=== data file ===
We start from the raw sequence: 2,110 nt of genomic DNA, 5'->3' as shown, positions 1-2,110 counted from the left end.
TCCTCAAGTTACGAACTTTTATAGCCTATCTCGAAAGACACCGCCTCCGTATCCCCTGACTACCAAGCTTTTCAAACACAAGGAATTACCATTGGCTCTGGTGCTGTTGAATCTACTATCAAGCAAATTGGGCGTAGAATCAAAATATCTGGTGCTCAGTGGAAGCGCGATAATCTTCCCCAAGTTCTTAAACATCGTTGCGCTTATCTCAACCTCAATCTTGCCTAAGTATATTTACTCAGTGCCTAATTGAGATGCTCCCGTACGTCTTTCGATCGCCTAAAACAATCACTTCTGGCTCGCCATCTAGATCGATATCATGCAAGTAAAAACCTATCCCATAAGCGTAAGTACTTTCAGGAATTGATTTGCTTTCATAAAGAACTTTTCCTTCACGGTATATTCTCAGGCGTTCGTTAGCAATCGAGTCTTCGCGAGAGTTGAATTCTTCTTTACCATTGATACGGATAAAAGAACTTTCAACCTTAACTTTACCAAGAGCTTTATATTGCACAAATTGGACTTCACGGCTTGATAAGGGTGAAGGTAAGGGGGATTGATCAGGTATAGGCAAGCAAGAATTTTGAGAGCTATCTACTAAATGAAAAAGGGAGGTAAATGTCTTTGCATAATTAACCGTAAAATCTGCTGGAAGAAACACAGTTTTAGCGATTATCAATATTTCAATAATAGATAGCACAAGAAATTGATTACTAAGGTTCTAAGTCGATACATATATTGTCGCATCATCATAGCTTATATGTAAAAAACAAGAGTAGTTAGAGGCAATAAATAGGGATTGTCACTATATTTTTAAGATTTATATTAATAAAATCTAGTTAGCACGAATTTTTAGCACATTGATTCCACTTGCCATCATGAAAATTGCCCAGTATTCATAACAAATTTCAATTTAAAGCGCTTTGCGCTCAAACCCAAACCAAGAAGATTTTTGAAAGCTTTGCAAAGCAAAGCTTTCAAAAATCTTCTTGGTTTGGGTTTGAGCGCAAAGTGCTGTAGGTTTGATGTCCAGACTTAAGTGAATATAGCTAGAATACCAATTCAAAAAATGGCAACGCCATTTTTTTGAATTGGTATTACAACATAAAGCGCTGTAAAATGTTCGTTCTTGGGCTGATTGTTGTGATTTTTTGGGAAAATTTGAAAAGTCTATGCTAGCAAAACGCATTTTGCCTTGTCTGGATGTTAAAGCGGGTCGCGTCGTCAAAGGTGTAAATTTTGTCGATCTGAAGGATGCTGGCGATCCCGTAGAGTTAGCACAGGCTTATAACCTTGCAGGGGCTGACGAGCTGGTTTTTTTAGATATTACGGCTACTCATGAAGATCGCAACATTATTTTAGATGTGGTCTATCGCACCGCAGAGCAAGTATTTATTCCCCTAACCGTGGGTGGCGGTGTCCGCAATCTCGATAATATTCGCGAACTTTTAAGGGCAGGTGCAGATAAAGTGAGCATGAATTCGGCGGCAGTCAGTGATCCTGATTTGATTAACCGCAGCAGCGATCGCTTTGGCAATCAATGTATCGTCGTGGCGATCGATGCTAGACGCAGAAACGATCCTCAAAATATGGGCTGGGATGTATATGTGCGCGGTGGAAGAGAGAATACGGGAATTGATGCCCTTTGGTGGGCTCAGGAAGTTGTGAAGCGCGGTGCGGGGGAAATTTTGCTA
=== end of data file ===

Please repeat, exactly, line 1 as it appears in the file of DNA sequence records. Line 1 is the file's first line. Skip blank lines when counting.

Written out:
We start from the raw sequence: 2,110 nt of genomic DNA, 5'->3' as shown, positions 1-2,110 counted from the left end.